" . . . On average, the cheapskates polled say that they give nearly 5 percent of their income to charities (including religious institutions), which is well above the national average of less than 3 percent." - from The Cheapskate Next Door: The Surprising Secrets of Americans Living Happily Below Their Means by Jeff Yeager (New York: Broadway Books, 2010)
As a coupon user, you won't be surprised to learn that one of the "surprising secrets" to living below your means as outlined in the above-mentioned book is to use coupons. Author Jeff Yeager (who also wrote The Ultimate Cheapskate's Road Map to True Riches) highlights the benefits of couponing in his chapter on saving money when grocery shopping. He writes, "Cheapskates who are serious about using coupons are really serious about it. They scour the Sunday newspaper with scissors in hand, swap coupons with friends and neighbors, and download coupons online . . .They live for double and rarified triple-coupon days offered by some supermarkets, and they go berserk whenever there's a chance to "pair" or "layer" coupons with store specials and other deals. Another popular couponing strategy is to buy the smallest (i.e., least expensive) size of an item if the coupon doesn't specify the size, which can sometimes allow couponeers to get items for only pennies or even for free when the coupon is for a fixed amount off."
For more ways to get the most out of couponing, here are 10 tips to help you:
- Follow a blog. Some couponing blogs, like that of The Couponing Librarian, feature specific aspects of couponing. Others, including one of my favorites, www.dealseekingmom.com, are amazingly comprehensive but easy to use. Whatever aspect of couponing you're interested in, you will find a wealth of blogs.
- Sign up for e-mail/direct mail/Facebook/Twitter/mobile deal alerts/rewards programs/credit cards with your favorite stores. For additional freebies, provide your birthday. (NOTE: While signing up for a credit card can result in some great deals, do this only if you know you can pay off the balance each month.)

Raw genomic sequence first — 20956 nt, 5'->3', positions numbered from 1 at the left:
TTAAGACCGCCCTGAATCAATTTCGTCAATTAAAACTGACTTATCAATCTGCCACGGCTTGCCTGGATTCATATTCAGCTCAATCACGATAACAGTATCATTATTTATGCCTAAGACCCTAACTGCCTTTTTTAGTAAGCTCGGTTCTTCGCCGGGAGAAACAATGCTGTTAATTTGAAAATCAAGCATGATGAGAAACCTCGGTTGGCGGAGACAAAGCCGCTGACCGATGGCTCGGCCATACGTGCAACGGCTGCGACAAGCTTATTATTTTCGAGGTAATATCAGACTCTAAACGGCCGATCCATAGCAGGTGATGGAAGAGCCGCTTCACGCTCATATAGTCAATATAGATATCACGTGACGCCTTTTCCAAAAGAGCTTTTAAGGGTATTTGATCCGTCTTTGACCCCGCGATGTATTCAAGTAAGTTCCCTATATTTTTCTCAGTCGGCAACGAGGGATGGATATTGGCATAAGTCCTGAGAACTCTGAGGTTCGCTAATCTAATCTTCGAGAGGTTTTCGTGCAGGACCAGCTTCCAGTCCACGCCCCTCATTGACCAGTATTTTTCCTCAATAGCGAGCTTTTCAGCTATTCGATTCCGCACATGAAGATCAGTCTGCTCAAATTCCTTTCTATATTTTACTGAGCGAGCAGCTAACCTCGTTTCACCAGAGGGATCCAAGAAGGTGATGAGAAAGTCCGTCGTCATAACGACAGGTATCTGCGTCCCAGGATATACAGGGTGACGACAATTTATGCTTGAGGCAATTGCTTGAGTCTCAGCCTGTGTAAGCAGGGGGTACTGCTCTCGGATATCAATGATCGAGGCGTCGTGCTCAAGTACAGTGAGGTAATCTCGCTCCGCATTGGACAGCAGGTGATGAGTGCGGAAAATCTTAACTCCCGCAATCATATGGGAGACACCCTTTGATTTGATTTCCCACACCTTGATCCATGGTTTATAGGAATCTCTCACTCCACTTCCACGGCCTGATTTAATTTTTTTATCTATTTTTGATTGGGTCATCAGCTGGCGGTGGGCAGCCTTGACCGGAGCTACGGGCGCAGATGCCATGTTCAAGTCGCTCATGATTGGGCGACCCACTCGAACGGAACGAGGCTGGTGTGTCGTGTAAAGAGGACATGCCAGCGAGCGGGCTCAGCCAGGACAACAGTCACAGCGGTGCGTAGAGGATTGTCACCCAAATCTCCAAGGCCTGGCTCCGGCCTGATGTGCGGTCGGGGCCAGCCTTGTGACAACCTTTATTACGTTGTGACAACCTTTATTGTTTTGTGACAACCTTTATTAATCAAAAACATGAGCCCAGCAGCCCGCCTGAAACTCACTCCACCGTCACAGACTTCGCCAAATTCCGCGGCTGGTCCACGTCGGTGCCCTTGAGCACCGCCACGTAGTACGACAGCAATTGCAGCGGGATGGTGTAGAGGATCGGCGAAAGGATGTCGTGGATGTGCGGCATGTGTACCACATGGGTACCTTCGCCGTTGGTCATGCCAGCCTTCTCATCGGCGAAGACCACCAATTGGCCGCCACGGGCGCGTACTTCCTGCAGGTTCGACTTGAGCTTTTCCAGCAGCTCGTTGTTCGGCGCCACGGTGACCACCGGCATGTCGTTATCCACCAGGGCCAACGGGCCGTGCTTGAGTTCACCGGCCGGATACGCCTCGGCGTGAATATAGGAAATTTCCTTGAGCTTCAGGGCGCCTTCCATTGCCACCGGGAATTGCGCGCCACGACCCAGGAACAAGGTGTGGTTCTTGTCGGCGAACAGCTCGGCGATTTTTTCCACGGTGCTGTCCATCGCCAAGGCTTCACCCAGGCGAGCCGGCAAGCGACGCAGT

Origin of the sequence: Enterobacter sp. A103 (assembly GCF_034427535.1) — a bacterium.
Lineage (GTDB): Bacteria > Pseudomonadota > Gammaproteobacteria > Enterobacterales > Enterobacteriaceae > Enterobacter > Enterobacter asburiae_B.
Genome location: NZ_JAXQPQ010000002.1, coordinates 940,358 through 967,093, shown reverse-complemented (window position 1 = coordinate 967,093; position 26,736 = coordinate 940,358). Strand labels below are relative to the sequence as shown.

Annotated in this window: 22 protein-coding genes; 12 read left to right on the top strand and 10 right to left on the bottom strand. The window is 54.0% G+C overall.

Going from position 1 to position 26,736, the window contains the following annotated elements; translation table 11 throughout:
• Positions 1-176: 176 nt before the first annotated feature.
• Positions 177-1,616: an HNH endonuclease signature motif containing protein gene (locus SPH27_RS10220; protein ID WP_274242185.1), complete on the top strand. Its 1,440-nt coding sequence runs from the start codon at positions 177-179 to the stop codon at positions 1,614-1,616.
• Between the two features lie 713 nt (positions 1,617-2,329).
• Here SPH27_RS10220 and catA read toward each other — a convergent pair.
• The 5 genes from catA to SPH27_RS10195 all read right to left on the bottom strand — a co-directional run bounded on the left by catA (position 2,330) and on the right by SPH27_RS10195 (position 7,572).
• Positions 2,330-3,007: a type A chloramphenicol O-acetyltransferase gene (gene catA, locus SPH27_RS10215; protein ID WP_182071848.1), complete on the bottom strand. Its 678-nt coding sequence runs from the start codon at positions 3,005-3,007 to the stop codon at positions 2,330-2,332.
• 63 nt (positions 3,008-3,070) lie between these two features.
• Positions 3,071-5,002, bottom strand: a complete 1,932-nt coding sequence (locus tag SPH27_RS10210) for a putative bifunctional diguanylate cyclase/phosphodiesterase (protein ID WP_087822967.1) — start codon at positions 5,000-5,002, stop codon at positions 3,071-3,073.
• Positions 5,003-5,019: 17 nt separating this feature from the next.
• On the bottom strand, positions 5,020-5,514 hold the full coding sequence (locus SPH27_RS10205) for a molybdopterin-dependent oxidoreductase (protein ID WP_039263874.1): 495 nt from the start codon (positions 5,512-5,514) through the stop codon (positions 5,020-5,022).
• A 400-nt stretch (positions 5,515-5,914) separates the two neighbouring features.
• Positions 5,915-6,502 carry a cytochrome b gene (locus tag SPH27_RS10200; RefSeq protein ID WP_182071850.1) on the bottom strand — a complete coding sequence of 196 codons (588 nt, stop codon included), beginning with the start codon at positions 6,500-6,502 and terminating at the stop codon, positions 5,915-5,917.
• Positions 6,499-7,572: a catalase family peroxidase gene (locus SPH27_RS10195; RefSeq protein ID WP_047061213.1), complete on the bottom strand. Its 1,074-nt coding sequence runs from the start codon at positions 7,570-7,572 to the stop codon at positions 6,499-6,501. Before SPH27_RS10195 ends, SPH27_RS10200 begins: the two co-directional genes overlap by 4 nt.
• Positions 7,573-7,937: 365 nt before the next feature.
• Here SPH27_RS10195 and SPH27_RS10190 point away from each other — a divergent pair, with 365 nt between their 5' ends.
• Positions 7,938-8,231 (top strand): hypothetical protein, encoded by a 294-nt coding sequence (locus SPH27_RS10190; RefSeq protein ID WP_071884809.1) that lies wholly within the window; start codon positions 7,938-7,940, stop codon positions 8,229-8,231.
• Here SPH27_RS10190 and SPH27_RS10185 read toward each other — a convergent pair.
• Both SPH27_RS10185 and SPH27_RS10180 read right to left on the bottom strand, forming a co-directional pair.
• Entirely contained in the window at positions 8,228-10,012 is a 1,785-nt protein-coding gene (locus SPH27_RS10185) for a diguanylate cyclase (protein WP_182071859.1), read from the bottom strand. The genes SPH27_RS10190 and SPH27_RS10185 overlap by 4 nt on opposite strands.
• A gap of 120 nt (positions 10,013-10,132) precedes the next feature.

- Collect coupons or use coupon codes (applies to shopping via the Internet).
- Pair manufacturers’ coupons with store coupons and sales. Known as stacking, this strategy will work at stores like Target, CVS, Rite Aid, and Walgreens and will often get you products for free.
- Sign up for a drugstore rewards program. (e.g., CVS, Walgreens, Rite Aid)
- Learn how to “roll” your drugstore rewards and split your purchases. “Rolling” refers to earning store rewards and then using them to purchase items that earn you additional rewards, so you spend very little money out of pocket.
- Shop store clearance sections. These sections are usually located in the back of the store, but walk around the entire department in which you’re shopping because clearance spots may be difficult to find or unmarked. Search through these sections regardless of what the “percentage off” sign indicates. You may find deals that are even lower than what is stated on the sign.
- Use social coupon sites. (e.g., www.groupon.com, www.livingsocial.com)
- Buy a coupon book. (e.g., Entertainment Book (www.entertainment.com), Our Town and All Around (www.ourtownandallaround.com), Enjoy the City (www.enjoythecitybook.com)
- Give back.